Gov. Jerry Brown struck a deal with state Republicans last year when he sought to preserve the state’s carbon emissions reduction program. Consequently, California voters are now being asked via Proposition 70 if they want funding for that program, where companies must buy permits to emit greenhouse gases, to require a supermajority from the state Legislature in 2024.
The answer: Next question please.
There’s little reason for asking voters about a budget proposal that’s six years down the road. Moreover, there’s little, if anything, to be gained from passing this proposition. A two-thirds vote in 2024 on the program stands to just bog down the budget process as lawmakers try to court additional votes – votes they’ll have to pay for by funding pet projects or tossing money at certain lawmakers’ districts.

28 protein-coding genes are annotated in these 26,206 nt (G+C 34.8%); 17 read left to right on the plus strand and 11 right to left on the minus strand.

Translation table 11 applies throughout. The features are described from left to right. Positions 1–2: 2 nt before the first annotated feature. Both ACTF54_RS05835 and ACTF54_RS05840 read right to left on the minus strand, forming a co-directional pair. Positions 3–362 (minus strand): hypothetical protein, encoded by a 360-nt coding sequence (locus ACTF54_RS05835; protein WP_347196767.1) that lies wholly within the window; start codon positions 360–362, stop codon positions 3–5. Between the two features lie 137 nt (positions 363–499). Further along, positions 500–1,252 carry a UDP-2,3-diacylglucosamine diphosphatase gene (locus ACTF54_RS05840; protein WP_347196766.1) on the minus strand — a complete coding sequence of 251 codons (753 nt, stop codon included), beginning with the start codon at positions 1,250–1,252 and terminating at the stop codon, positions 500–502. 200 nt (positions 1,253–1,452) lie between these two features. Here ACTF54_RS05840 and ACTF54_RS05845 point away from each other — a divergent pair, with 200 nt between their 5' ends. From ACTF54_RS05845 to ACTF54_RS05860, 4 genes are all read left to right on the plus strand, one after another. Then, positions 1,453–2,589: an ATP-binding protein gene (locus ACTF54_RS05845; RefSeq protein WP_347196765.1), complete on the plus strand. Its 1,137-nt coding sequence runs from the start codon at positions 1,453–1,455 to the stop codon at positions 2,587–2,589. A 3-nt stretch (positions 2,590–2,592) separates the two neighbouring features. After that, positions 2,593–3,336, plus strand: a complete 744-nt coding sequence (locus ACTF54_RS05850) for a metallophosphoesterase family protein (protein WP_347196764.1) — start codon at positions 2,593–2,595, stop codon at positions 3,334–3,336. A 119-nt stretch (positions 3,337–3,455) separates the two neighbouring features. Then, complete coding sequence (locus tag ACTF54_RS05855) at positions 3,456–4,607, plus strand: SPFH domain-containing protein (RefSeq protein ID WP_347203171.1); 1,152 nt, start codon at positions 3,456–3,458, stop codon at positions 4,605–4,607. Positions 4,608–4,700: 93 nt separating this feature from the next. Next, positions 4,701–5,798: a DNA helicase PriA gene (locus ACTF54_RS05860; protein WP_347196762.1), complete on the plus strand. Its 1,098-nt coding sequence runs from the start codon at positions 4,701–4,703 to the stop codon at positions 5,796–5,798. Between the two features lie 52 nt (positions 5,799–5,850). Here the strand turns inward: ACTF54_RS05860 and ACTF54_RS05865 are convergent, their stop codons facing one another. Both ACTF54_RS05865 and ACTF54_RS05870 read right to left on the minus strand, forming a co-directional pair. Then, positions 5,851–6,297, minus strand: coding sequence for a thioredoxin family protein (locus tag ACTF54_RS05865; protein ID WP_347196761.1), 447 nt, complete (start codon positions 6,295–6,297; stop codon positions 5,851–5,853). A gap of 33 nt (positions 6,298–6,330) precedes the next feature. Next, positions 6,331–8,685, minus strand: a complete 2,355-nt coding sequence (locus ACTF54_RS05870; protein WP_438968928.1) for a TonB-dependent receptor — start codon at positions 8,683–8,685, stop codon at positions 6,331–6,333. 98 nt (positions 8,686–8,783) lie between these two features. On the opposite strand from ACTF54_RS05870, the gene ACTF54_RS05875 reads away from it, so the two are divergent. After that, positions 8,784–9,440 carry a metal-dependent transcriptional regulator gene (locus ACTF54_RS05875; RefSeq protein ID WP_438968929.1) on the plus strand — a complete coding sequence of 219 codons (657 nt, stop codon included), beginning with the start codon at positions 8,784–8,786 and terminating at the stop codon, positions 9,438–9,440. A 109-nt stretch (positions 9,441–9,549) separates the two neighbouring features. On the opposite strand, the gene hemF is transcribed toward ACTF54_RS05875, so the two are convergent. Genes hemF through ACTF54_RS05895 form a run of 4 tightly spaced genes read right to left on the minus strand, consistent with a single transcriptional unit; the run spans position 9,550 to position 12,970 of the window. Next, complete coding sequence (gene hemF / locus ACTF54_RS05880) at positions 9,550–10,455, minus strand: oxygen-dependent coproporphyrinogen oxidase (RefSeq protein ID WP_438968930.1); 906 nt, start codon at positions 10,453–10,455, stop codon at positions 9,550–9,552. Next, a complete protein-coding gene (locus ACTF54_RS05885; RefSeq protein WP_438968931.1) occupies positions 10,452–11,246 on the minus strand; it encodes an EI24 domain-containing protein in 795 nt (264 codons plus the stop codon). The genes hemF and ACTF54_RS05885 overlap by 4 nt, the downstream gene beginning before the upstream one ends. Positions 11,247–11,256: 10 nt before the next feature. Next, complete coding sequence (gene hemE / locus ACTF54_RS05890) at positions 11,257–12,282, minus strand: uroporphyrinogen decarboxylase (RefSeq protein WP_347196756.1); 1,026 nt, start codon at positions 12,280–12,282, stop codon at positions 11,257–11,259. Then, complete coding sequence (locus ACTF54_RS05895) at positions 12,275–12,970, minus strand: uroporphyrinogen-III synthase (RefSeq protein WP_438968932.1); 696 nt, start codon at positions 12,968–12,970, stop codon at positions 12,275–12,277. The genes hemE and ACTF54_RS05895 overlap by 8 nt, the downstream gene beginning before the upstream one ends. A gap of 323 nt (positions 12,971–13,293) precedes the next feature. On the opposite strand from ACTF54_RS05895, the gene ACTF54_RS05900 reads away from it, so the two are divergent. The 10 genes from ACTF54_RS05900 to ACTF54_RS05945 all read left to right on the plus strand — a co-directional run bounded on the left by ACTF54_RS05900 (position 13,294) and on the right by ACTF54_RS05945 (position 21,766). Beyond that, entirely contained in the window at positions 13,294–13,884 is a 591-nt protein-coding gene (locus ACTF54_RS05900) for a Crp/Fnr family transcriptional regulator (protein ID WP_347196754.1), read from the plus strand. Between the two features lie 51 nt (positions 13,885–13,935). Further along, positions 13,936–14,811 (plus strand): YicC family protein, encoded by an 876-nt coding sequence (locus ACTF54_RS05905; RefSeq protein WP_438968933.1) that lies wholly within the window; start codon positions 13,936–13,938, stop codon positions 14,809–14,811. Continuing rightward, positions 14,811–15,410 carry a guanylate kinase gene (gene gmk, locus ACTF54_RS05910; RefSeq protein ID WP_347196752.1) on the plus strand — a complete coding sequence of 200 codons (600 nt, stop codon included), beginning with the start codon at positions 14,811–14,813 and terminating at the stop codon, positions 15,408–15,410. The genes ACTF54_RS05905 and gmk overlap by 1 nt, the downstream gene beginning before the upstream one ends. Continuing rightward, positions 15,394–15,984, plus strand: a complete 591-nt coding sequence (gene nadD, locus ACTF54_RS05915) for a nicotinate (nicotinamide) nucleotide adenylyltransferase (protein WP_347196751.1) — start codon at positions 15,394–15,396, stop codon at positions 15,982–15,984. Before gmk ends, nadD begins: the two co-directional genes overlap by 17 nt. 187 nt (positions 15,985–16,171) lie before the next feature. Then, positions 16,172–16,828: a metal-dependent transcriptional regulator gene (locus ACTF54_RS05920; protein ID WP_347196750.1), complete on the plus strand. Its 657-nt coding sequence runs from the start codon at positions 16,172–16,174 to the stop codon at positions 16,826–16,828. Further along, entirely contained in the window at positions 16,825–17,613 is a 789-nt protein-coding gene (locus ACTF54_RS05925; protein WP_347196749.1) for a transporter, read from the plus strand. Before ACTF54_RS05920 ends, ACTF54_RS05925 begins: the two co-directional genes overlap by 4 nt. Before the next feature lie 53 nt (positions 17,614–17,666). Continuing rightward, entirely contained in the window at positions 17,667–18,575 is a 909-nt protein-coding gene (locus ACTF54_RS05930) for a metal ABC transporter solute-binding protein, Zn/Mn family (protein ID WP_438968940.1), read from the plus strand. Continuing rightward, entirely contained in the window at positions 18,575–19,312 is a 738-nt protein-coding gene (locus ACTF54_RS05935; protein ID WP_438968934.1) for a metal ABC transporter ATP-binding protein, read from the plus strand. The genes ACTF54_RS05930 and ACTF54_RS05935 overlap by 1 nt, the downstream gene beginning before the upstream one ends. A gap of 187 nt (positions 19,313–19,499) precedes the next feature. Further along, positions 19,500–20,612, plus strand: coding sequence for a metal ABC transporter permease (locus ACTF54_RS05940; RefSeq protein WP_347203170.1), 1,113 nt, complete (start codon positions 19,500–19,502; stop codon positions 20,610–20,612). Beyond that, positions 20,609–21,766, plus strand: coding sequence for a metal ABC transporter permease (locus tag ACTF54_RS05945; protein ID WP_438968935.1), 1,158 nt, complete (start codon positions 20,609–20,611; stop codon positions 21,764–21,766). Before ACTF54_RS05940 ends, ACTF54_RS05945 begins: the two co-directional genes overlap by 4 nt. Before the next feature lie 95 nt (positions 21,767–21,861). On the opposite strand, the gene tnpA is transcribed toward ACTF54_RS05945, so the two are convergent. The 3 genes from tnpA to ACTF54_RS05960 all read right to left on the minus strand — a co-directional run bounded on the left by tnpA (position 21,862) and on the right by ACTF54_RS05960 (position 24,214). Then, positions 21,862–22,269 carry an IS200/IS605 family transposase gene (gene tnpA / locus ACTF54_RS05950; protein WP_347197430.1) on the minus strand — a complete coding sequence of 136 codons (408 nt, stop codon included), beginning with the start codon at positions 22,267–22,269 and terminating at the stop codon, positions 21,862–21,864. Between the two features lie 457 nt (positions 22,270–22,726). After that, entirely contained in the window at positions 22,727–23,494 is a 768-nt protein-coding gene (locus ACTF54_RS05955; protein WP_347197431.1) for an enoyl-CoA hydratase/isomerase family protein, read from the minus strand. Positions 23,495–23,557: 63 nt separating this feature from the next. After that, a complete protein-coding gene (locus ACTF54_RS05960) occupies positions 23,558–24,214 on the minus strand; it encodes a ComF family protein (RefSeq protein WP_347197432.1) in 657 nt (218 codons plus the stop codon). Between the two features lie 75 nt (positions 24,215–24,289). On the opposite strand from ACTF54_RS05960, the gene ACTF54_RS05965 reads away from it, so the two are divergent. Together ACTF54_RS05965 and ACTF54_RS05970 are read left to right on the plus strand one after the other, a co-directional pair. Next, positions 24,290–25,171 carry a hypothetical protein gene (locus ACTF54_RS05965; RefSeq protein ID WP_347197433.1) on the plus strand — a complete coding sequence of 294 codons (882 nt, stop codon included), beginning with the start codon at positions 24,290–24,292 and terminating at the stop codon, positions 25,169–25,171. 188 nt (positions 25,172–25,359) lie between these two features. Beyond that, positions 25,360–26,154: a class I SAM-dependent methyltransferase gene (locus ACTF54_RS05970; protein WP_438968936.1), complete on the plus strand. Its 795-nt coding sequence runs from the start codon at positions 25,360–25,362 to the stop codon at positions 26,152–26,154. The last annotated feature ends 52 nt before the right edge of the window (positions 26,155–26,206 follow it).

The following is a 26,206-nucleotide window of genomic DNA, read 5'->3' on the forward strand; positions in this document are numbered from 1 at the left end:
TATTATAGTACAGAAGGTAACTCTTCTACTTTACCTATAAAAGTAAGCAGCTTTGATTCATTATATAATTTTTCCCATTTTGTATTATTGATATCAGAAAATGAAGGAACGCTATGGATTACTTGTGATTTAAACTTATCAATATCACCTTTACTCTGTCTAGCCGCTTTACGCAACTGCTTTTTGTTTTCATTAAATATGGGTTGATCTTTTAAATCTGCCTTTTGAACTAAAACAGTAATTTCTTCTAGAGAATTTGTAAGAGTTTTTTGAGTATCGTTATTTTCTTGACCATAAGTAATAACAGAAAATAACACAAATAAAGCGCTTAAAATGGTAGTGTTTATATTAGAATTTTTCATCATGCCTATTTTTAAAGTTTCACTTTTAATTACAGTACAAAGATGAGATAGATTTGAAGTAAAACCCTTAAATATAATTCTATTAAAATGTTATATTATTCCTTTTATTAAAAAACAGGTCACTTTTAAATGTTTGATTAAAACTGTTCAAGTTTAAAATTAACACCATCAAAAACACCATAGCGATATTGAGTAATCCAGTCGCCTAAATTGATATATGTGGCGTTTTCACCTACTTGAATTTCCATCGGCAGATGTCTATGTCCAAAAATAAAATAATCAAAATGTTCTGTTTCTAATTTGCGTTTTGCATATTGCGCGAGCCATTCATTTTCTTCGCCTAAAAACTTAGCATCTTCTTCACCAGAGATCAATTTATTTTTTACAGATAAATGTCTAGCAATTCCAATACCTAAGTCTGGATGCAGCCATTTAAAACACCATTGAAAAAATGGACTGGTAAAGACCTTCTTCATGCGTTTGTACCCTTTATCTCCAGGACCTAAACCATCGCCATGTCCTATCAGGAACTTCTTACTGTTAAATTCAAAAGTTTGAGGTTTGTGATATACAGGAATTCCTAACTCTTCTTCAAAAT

Sure, imposing a two-thirds requirement might force Democrats to work with state Republicans on a budget. But if there are problems with cap and trade, lawmakers should work those out in the 2018 budget, not in a far-off budget that means little to voters right now. Proposition 70 is just a political maneuver that voters should discard with a “no” vote.